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Southwest Gardening > Blog Page > Container Gardening > Book Review: Countertop Gardens

Book Review: Countertop Gardens

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People are growing more fresh vegetables and herbs to eat at home. This is a great trend, and growing your own food is becoming easier with new light/seed start setups made specifically for indoor gardening.

Shelley Levis, author of Countertop Gardens (Quarto Publishing Group, 2018) has written an easy-to-follow, but thorough guide for growing food right on your kitchen counter, or at least nearby! So many people have trouble growing vegetables and herbs because of space or climate limitations. But that shouldn’t stop you, because with a little help and maybe a few gadgets, you can grow many types of vegetables and herbs indoors, often with handy kits to make the start-up process easy. Levis is especially mindful of the challenges of gardening in small spaces and the need for those of us in colder climates to have a few fresh vegetables, or at least some greens, on hand in winter.

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A sample of some inside pages, filled with tips and lovely photos.

Here are my favorite features of Countertop Gardens:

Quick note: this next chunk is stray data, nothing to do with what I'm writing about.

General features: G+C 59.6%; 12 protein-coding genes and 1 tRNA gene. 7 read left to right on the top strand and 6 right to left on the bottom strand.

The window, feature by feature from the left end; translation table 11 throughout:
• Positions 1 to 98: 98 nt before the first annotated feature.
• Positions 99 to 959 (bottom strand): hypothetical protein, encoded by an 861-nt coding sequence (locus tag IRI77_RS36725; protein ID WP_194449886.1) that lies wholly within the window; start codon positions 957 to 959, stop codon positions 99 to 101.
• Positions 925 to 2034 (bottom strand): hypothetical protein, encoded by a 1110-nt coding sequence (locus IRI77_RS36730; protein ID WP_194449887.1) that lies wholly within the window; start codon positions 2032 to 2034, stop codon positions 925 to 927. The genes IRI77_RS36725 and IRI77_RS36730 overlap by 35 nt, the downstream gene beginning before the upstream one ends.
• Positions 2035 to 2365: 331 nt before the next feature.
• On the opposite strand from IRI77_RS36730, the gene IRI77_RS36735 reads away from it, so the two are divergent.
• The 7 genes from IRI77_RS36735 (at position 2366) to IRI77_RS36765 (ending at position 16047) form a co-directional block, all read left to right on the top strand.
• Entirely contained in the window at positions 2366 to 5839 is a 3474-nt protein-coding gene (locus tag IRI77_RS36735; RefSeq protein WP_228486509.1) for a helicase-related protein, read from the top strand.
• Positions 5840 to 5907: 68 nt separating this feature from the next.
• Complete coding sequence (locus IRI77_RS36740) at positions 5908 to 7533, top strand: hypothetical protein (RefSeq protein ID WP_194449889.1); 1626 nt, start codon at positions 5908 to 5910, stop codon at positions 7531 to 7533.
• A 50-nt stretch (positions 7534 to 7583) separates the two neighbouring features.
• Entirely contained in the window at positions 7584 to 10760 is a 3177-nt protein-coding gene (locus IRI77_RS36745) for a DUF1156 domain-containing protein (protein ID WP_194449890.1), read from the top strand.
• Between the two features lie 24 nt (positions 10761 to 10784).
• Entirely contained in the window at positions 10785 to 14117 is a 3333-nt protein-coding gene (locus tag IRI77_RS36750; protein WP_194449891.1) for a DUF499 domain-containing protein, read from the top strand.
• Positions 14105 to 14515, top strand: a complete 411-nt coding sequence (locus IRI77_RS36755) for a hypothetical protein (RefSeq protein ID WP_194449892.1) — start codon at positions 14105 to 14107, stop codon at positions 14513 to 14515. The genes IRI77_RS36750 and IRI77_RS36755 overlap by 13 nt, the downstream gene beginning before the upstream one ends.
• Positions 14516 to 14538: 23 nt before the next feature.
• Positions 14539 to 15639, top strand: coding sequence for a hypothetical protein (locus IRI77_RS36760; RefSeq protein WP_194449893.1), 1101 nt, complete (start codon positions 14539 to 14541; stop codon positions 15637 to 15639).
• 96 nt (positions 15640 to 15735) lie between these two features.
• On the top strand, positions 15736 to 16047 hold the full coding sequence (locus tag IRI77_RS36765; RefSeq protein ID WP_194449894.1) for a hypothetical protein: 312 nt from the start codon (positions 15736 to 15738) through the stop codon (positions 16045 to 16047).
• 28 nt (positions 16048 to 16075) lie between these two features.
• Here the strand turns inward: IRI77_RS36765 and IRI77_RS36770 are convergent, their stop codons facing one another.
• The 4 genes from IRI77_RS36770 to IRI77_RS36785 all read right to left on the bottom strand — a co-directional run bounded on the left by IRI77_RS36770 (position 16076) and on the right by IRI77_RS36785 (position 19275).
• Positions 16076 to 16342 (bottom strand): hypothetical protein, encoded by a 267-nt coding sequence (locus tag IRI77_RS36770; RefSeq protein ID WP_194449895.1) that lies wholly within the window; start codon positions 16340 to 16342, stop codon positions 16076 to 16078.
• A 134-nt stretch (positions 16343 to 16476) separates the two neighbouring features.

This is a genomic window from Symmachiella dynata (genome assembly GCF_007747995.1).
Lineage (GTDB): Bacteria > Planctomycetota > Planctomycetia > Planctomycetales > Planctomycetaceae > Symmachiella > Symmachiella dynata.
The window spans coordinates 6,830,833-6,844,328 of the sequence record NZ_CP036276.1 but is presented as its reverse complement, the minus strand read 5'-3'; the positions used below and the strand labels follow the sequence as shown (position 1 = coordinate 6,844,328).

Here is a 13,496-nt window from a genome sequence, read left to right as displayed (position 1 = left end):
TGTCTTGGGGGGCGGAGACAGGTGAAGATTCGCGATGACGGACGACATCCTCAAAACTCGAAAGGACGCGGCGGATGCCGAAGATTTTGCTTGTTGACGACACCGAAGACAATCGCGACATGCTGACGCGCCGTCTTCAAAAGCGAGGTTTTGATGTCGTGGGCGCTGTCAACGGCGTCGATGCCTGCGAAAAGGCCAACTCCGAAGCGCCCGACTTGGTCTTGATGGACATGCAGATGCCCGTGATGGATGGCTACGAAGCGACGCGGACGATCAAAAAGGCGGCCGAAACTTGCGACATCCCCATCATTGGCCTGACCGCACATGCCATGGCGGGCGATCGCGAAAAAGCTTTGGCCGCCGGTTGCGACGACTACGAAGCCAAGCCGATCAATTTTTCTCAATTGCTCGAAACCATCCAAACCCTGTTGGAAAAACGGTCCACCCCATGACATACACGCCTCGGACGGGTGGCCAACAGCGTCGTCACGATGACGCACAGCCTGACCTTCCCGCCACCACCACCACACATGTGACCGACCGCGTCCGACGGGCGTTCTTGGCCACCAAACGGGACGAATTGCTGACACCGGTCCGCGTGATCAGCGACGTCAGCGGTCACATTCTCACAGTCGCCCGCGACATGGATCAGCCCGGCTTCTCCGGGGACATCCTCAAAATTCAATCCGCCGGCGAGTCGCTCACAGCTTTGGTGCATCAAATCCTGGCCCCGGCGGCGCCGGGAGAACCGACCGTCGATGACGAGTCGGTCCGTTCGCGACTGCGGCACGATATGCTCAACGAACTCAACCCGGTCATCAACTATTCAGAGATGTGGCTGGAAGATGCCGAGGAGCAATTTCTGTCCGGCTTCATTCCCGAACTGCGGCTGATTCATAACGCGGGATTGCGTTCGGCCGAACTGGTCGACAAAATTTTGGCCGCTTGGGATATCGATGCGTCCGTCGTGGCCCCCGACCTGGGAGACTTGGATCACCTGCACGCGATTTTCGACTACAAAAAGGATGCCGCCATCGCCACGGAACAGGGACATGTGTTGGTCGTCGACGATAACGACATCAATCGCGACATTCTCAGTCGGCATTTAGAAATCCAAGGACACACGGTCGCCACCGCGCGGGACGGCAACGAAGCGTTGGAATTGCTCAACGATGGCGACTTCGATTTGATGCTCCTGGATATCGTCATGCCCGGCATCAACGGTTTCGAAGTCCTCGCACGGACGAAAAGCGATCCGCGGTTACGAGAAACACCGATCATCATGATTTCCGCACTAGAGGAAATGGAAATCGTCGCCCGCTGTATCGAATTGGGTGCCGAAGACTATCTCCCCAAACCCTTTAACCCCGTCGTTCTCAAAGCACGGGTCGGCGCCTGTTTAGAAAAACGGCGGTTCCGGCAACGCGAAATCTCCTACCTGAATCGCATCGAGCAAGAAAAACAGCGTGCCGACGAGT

• The book lives up to its mantra of maximizing small spaces. It packs lots of tips and ideas into relatively few pages.
  • Levis includes a list of foods you can grow on your countertop.
  • The book summarizes how growing methods and tools once available only to commercial growers, such as hydroponics, are scaled down and available for in-home growing.
  • In addition to reviewing the technology and tools you can buy to grow food indoors, the author includes a section on DIY tips for countertop growing.
  • An inspiration gallery will inspire readers with examples of attractive countertop growing projects.
  • It includes a troubleshooting section.
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It’s easy to grow in a windowsill when days are long and warm. In winter, your plants need help with light and warmth.

Even if you can grow in winter (which likely means it’s too hot for many plants in summer!), you can learn from Countertop Gardens. For example, when it is too hot to grow greens, use the book’s tips for growing microgreens. And if you start a set of greens two weeks apart, for example, you can have a nearly continuous supply of fresh sprouts. The book recommends ways to grow tomato plants indoors by selecting compact hybrids, for example. The author even offers a few recipes using foods grown indoors.

I highly recommend Countertop Gardens for anyone who wants to have fresh food at their fingertips year-round. The book combines practical tips and creative approaches to get you started.

See our other book and product reviews here.

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